UK house price increases continue

Wednesday 06 March 2013 16.17
UK house prices 1.9% higher in February compared to same time last year
UK house prices 1.9% higher in February compared to same time last year

UK house prices posted their biggest year-on-year growth in more than two years in February as the market continued to improve, Halifax said today.

At £163,600 sterling on average, prices were 1.9% higher than a year earlier and the lender said it expects to see a national increase in house prices over the course of 2013.

The annual increase was the highest recorded since September 2010, and prices were also up by 0.5% on a month-on-month basis.

Various studies have reported improvements to the housing market since the Government started a scheme last August to boost lending.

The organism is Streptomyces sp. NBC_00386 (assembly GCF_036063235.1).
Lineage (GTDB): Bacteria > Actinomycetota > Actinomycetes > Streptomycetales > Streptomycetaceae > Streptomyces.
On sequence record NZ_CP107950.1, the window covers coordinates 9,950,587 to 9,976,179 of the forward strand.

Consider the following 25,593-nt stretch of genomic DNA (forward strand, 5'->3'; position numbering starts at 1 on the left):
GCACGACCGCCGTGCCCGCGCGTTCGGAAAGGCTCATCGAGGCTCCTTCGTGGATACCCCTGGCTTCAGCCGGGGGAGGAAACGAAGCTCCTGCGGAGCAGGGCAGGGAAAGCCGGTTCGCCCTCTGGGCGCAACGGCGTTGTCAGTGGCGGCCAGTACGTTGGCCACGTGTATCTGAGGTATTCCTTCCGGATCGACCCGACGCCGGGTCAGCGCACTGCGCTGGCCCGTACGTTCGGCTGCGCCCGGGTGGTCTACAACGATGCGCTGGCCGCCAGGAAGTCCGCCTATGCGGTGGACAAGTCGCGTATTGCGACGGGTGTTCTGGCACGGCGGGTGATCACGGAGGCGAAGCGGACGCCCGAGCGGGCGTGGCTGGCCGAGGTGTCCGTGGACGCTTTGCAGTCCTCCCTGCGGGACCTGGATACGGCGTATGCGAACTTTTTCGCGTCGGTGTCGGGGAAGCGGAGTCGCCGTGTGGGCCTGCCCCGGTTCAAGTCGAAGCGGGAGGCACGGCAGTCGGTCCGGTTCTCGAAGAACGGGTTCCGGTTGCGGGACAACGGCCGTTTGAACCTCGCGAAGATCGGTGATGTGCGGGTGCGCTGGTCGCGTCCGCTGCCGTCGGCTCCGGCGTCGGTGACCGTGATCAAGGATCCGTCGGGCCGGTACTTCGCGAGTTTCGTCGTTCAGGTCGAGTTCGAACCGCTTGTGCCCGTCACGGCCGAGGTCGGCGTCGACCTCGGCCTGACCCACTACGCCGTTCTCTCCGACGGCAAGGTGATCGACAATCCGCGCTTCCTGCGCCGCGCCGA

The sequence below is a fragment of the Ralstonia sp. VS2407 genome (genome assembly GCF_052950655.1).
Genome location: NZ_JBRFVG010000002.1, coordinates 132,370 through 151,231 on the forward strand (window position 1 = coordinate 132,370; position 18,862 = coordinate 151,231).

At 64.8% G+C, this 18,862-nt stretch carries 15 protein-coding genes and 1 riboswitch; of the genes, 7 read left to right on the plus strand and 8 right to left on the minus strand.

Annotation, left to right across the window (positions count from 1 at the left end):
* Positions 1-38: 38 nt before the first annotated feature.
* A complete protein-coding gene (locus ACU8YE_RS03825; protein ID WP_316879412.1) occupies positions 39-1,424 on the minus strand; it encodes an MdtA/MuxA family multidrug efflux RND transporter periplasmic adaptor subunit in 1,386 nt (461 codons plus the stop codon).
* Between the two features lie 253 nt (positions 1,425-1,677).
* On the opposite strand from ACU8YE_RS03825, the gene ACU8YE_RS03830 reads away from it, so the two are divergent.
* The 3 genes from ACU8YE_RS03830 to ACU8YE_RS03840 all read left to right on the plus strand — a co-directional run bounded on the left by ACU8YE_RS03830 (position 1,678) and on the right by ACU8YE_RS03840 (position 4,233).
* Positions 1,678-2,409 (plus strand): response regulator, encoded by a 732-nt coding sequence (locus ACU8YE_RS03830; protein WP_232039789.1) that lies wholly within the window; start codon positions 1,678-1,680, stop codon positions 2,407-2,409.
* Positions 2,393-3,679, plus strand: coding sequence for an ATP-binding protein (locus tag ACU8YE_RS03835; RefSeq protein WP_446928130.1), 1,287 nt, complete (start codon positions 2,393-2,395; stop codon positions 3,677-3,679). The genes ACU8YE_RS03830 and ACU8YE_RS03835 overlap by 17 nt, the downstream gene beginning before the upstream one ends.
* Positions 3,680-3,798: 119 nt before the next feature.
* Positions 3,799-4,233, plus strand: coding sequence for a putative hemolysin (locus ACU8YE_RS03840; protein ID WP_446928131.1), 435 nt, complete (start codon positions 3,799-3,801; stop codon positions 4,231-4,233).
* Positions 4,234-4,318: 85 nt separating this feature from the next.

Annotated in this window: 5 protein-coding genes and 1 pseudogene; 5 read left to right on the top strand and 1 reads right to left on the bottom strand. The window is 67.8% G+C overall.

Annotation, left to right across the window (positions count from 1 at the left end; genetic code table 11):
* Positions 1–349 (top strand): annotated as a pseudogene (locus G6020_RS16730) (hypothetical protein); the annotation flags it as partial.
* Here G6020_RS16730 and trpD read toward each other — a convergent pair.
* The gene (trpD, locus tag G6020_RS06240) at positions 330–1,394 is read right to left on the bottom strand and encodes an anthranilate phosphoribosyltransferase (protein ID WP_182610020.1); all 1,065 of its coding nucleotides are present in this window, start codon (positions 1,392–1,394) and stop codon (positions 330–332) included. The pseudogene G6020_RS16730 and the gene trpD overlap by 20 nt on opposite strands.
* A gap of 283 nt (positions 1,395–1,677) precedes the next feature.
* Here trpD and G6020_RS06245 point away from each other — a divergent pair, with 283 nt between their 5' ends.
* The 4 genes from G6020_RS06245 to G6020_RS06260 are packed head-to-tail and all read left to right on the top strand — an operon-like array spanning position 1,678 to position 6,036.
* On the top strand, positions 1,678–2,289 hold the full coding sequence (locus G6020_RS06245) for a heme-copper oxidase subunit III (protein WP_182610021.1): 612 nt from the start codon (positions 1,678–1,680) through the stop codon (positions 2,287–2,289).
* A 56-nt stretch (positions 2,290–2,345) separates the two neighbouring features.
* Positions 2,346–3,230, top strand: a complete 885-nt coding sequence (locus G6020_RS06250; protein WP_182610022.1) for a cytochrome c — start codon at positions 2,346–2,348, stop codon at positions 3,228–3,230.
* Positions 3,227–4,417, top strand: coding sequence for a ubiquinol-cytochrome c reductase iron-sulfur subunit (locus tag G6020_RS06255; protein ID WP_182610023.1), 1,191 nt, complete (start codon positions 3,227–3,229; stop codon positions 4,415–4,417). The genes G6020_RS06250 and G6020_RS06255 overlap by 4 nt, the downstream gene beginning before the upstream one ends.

The number of mortgages on the market has increased by around one third since the Funding for Lending Scheme, which helps borrowers by giving lenders access to cheap finance, was launched. Lenders are also offering some of their cheapest ever mortgage rates.

Halifax said that prices in the three months to February were also 1.9% higher than in the previous quarter. This is the third time in a row that prices have risen on this measure of the underlying trend.

The study said that the quarterly figures give the clearest indication of what is happening in the market as they smooth out monthly volatility.

Halifax also pointed to HM Revenue and Customs figures which show that house sales have been steadily lifting in recent months. There were 82,320 sales in January this year, marking the seventh monthly increase in sales.

"The more than half a million increase in the number of people in employment over the past year is likely to have been a factor supporting housing demand,'' commented Martin Ellis, housing economist at Halifax.

"We expect to see a national increase in house prices over the course of 2013. Weak income growth and continuing below-trend economic growth, however, are likely to remain significant constraints on housing demand,'' he added.